Jon Ingalls, BlueKai's newly appointed chief marketing officer, said the next data evolution brings analytics into the equation to sort and sift through the numbers. He calls this "diverse data analysis."
Think of diverse data analysis as being an offshoot of predictive analytics, only with a bit of maturity. The electronics components industry tried to predict the amount of raw materials that should ship from suppliers to contract manufacturers in China. While most electronics original equipment manufacturers failed miserably, the execs in the online space thinks advertising can succeed. "If you think about cookies and data online, the natural 30-, 60, and 90-day renewal cookies gives you an outline to cast a predictive algorithm," Ingalls said. "The best way is to offer what I call fast hinting or directionally correct predictive analytics with certainty. Is it absolutely certain? No predictive analytics is absolutely certain."
Ingalls, who came to BlueKai through TrackSimple and Amazon, said there's a lot of benefit to predicting with 95% accuracy where conversions will occur. Statistical samples are based on data volume rather than time. At Amazon, Ingalls helped build a system that processed a third of a petabyte of data daily.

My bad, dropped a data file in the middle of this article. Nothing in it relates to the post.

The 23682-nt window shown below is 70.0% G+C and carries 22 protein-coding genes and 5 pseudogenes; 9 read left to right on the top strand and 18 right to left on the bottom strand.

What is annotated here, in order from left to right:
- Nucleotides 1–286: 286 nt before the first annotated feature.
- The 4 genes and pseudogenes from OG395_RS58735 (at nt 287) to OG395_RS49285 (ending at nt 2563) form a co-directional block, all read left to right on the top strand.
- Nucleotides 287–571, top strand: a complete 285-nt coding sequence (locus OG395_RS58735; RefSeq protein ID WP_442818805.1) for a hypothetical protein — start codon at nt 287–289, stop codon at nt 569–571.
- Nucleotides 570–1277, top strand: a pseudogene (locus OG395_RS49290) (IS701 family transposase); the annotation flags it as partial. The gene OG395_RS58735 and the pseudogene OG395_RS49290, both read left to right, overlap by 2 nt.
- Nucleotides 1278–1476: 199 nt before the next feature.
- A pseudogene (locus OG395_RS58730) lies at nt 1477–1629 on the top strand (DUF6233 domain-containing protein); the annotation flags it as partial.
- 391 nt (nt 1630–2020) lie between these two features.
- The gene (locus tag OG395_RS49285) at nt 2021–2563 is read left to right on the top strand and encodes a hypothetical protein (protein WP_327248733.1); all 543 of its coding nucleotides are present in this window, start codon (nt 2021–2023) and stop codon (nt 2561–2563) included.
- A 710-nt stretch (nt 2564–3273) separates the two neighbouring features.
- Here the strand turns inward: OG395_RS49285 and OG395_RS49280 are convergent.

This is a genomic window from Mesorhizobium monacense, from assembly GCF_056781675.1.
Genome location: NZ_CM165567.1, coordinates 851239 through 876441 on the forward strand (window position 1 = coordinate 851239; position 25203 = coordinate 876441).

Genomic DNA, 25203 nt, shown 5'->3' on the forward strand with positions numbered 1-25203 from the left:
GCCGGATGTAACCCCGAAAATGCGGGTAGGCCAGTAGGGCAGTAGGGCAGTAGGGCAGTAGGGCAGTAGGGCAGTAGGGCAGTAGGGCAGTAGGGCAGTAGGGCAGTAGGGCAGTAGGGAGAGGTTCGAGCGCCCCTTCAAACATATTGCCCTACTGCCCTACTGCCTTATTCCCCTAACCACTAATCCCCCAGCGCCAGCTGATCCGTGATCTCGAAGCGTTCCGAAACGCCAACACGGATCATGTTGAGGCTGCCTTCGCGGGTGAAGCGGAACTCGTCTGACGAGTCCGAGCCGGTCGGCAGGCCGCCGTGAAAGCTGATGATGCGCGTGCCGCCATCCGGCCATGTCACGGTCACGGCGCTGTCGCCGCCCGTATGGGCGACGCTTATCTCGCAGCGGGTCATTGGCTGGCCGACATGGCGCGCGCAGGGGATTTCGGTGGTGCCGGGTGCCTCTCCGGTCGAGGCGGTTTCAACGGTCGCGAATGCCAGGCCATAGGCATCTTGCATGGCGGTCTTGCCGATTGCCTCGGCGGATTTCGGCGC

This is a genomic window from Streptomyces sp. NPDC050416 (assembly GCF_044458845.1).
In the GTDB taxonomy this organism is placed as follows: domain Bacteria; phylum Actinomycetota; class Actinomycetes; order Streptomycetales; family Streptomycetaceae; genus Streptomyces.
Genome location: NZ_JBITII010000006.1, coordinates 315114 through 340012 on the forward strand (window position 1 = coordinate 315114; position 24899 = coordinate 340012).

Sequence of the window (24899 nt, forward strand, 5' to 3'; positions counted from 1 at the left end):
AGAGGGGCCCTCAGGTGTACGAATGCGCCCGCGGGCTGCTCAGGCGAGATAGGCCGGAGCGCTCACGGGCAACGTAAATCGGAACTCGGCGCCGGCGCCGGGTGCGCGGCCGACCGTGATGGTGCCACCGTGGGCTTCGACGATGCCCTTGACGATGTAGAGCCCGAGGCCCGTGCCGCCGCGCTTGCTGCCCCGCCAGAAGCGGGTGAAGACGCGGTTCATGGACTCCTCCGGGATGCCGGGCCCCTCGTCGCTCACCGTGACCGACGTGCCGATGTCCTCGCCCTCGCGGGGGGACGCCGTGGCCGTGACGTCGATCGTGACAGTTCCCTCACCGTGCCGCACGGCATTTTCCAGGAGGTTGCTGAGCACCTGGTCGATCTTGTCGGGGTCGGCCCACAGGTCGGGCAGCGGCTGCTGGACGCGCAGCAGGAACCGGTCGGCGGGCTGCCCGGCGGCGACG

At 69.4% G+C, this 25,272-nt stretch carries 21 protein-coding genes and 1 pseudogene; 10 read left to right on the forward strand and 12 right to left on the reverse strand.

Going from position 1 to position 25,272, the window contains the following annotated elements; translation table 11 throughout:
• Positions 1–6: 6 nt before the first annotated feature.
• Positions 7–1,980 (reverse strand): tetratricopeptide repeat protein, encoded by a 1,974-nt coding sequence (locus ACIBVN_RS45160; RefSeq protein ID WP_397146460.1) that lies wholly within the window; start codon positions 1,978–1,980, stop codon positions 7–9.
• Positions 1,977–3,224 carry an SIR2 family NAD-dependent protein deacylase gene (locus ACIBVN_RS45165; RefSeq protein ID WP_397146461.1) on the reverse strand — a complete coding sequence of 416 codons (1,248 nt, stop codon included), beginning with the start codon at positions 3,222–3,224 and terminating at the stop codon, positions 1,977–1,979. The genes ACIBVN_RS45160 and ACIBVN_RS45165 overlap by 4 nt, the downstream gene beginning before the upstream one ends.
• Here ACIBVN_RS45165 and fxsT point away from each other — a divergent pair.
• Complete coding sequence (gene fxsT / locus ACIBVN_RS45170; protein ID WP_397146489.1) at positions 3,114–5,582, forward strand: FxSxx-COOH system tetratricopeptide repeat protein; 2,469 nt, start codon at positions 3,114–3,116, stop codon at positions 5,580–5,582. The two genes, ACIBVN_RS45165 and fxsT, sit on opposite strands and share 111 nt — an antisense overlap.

So, how will the ad industry separate the signals from the noise? Ingalls said BlueKai processes about 1.4 billion events daily. The results of the data end up in a cluster that let customers interact through a browser. They combine audiences to determine the net effect of targeting a specific demographic audience along with past purchase behavior.
The collected data gets loaded into memory, which allows users to perform fast operations. BlueKai tracks about 200 million unique cookies monthly in the U.S. and 300 million worldwide.